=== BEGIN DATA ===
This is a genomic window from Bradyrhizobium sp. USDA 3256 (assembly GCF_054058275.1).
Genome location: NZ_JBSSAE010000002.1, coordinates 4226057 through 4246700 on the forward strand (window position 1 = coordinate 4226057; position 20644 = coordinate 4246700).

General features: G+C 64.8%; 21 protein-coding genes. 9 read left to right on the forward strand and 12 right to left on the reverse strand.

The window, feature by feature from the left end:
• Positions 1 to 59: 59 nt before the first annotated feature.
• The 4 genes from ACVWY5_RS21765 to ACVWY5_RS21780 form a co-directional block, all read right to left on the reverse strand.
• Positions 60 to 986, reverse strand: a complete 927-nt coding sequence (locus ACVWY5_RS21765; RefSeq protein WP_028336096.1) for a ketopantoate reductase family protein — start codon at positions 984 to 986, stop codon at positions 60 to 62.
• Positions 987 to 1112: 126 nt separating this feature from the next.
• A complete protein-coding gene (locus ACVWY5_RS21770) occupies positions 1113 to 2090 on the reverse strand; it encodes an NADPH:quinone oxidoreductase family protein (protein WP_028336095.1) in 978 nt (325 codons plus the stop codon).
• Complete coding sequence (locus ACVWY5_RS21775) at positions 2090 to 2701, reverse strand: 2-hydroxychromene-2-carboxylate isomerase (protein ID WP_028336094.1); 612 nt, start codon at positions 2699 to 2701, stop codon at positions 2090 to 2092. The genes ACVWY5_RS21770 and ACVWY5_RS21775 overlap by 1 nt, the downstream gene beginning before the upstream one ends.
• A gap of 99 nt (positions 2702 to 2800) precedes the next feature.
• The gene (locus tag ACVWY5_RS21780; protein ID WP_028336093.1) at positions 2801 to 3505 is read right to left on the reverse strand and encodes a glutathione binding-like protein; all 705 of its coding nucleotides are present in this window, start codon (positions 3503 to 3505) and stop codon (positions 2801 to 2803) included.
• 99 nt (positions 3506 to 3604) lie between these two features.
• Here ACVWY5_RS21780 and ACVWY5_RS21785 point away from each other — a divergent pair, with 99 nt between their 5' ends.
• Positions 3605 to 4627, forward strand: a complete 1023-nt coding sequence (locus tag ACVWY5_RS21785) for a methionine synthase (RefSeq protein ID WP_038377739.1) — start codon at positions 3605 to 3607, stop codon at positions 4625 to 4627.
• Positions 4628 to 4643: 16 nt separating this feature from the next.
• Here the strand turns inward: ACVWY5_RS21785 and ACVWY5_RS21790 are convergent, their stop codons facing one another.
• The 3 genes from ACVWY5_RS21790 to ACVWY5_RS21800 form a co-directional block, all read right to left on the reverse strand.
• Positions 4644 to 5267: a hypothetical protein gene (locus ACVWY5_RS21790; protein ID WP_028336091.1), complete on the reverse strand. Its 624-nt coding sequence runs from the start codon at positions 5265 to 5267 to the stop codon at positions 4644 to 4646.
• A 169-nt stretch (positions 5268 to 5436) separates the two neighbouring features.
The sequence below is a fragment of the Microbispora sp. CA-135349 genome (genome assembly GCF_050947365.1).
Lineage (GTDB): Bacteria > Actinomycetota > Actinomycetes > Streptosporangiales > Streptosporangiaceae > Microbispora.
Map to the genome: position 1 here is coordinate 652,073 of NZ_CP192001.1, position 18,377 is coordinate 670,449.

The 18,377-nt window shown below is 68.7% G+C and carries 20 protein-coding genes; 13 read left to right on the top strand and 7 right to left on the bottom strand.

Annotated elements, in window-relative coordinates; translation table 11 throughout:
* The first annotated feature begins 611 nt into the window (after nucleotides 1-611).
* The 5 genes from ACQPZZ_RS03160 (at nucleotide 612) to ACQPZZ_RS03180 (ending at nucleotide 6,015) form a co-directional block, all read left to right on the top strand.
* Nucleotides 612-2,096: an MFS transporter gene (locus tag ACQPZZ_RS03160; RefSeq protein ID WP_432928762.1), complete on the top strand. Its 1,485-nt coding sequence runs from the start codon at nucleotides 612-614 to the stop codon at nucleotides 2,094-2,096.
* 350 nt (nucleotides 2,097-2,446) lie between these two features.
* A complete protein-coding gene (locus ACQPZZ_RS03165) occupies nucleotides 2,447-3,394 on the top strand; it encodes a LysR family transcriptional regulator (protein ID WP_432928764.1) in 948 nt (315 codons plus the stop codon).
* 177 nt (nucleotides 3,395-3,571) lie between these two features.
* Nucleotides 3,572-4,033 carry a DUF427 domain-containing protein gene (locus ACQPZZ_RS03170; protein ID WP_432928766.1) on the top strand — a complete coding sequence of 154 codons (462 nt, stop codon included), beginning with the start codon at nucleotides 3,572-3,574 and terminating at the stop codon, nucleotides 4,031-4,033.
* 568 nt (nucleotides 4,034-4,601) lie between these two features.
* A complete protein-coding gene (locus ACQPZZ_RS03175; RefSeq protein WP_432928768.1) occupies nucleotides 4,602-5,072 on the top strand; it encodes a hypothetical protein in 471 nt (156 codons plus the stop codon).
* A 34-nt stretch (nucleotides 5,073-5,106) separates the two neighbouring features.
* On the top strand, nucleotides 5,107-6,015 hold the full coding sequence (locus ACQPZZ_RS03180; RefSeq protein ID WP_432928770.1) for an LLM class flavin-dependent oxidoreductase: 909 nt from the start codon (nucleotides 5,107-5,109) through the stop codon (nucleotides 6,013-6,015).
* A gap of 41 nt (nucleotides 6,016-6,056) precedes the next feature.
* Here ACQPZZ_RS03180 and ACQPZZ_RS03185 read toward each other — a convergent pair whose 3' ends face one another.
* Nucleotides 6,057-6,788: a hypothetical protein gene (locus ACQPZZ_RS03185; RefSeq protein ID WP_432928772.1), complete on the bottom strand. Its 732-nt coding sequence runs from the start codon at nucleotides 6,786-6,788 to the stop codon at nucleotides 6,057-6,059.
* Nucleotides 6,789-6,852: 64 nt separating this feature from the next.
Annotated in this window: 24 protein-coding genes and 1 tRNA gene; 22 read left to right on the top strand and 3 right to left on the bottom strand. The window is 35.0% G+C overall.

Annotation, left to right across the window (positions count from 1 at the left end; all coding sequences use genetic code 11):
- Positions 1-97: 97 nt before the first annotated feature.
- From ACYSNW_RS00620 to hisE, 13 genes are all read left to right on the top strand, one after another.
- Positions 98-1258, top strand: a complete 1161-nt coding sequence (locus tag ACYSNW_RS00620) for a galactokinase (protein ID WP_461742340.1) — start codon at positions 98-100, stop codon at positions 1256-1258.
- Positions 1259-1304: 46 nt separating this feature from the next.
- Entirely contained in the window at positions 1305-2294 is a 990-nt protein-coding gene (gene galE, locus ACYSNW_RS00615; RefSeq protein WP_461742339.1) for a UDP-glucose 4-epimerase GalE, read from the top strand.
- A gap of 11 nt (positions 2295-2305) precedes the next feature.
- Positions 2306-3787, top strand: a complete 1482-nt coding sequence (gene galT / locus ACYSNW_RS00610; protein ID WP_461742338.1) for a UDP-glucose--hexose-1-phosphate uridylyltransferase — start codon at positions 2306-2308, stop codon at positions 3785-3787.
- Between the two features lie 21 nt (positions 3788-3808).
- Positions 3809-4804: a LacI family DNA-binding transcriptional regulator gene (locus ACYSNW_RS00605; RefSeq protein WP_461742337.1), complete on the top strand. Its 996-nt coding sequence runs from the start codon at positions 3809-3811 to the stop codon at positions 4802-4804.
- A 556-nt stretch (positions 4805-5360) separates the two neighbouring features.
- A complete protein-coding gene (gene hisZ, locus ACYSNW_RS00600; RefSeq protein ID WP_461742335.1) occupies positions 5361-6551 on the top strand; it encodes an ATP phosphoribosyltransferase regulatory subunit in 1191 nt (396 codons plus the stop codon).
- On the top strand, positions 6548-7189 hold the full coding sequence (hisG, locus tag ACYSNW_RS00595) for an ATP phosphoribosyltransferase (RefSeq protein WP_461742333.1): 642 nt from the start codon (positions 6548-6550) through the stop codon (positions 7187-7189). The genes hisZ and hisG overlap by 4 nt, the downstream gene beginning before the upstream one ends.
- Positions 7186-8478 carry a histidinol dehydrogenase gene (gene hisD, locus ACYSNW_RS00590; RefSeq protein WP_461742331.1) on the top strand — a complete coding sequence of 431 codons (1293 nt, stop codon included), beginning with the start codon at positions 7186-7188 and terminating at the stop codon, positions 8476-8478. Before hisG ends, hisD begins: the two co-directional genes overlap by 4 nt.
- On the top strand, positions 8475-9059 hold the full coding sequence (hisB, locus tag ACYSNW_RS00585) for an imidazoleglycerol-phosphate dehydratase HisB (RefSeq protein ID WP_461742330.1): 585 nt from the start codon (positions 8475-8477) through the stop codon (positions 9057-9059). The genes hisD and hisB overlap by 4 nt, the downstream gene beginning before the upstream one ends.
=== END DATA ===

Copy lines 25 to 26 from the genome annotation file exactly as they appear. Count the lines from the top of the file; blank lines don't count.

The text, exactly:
Annotated elements, in window-relative coordinates; translation table 11 throughout:
* The first annotated feature begins 611 nt into the window (after nucleotides 1-611).